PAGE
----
Results: We studied the coding regions of 317 positively charged clusters and 1020 negatively charged ones previously detected in human proteins. Results revealed that coding parts of CCs are richer in sequence variants than their corresponding genes, full mRNAs, and exonic + intronic sequences and that these variants are predominately rare (Minor allele frequency < 0.005). Furthermore, variants occurring in the coding parts of positively charged regions of proteins are more often pathogenic than those occurring in negatively charged ones. Classification of variants according to their types showed that substitution is the major type followed by Indels (Insertions-deletions). Concerning substitutions, it was found that within clusters of both charges, the charged amino acids were the greatest loser groups whereas polar residues were the greatest gainers.

Conclusions: Our findings highlight the prominent features of the human charged regions from the DNA up to the protein sequence which might provide potential clues to improve the current understanding of those charged regions and their implication in the emergence of diseases.


Faisal Koua


Rawia Mekki Hammad Mohammed1, Mona Ali Magrabi Mohammed1, Hajer Suleiman Hamdan Teia1, Sara Mohammed Ali Mohammed1, Faisal Hammad Mekky Koua2,3

1Department of Biology & Biotechnology, Faculty of Science & Technology, Al Neelain University, El-Baladiya Ave, PO Box 12702, Khartoum, Sudan. 2National University Research Institute-NURI, National University-Sudan, Air St, PO Box 3783, Khartoum, Sudan. 3Department of Biochemistry & Molecular Biology, Faculty of Science & Technology, Al Neelain University, El Baladiya Ave, PO Box 12702, Khartoum, Sudan.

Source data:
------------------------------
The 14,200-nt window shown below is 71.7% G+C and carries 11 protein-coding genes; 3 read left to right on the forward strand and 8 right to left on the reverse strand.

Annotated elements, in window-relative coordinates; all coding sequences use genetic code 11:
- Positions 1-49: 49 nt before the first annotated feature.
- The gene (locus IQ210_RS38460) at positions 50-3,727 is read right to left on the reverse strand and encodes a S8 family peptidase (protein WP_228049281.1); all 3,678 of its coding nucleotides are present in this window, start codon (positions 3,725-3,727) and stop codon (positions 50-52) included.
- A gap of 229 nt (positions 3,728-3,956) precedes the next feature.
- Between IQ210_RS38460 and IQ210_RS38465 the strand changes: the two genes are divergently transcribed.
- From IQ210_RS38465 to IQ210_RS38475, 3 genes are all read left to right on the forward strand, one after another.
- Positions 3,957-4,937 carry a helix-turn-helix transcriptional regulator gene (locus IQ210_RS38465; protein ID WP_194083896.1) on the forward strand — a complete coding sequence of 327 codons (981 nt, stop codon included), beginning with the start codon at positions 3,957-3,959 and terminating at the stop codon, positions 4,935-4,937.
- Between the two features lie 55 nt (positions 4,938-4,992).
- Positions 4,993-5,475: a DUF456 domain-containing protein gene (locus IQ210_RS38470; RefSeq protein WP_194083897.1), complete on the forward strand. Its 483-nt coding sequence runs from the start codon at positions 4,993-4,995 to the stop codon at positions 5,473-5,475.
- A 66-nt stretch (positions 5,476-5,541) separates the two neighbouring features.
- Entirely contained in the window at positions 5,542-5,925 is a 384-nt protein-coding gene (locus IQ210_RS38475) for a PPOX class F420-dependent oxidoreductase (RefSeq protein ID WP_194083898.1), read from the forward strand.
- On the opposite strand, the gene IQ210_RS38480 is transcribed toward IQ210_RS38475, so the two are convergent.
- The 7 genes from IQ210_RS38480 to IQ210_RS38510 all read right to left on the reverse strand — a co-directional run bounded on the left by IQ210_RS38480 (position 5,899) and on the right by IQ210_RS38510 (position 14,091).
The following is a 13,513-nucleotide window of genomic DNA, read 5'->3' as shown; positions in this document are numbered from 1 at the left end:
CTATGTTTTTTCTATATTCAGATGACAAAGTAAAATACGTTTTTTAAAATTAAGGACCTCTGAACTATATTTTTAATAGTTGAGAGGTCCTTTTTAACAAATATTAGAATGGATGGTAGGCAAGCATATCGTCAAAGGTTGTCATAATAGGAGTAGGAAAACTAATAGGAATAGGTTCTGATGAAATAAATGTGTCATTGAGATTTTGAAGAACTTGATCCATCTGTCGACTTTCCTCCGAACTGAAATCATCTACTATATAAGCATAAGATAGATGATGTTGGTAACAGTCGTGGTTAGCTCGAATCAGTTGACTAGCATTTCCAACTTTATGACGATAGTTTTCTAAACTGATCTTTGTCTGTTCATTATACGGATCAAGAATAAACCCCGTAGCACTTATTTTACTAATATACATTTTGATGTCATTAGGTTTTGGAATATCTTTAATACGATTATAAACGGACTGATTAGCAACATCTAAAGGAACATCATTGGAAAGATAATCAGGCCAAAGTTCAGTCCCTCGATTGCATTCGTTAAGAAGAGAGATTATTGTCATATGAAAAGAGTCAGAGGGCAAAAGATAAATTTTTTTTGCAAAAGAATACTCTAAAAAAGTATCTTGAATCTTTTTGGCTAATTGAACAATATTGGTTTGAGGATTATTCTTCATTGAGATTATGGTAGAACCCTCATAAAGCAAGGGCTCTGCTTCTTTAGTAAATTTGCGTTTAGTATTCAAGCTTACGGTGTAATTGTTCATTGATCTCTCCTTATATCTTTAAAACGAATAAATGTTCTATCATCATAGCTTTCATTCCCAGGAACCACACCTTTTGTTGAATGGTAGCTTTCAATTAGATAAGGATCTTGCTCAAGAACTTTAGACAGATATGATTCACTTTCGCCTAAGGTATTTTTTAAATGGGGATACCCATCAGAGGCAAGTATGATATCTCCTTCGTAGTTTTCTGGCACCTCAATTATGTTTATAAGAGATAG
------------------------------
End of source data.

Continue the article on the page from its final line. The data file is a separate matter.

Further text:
Background and aim: Human oral microbiome is the total microbes and/or their genomic content that are harbored within a human mouth. They can be assessed by culture dependent and/or culture-independent methods. Here, we adopted a culture dependent method to unravel the cultivable firmicutes and the yeast Candida albicans of the human oral cavity. Methods: A comprehensive sampling method established during this study was used to collect samples from 11 donors and cultivated on selective media for firmicutes and C. albicans isolation followed by isolates identification using conventional microbiological techniques. Results: As a result, 24 bacteria isolates were identified and classified as firmicutes and related strains from actinobacteria with 96% and 4%, respectively. The assignments have resulted in 52.9% staphylococci, 41.2% bacilli and 4% clostridia, as well as micrococcus. On the other hand, 9 isolates of yeasts were identified as C. albicans. The majority of firmicutes were tolerant, while the staphylococci were mostly drug resistant especially toward tetracycline, lincomycin and cloxacillin. When co-cultured against each other, the B. mycoides isolates affected the growth of S. aureus, which is itself affected the growth of other staphylococci. Except the clostridium isolates, most of the isolates are salt tolerant up to 3.4 M NaCl. C. albicans growth was limited by >1.7 M NaCl as well as low temperature (<10 ºC). It exerts tolerance against clotrimazole and moderate susceptibility to nystatin antifungal drugs. Excessive phylogenetic analysis revealed more insights into the diversity of oral microbes. Conclusion: Further, genomic characterization for the B. mycoides and C. albicans will be considered in order to have a complete picture on these oral microbiome isolates and their interactions with other microbes residing the human oral cavity.


Azza Ahmed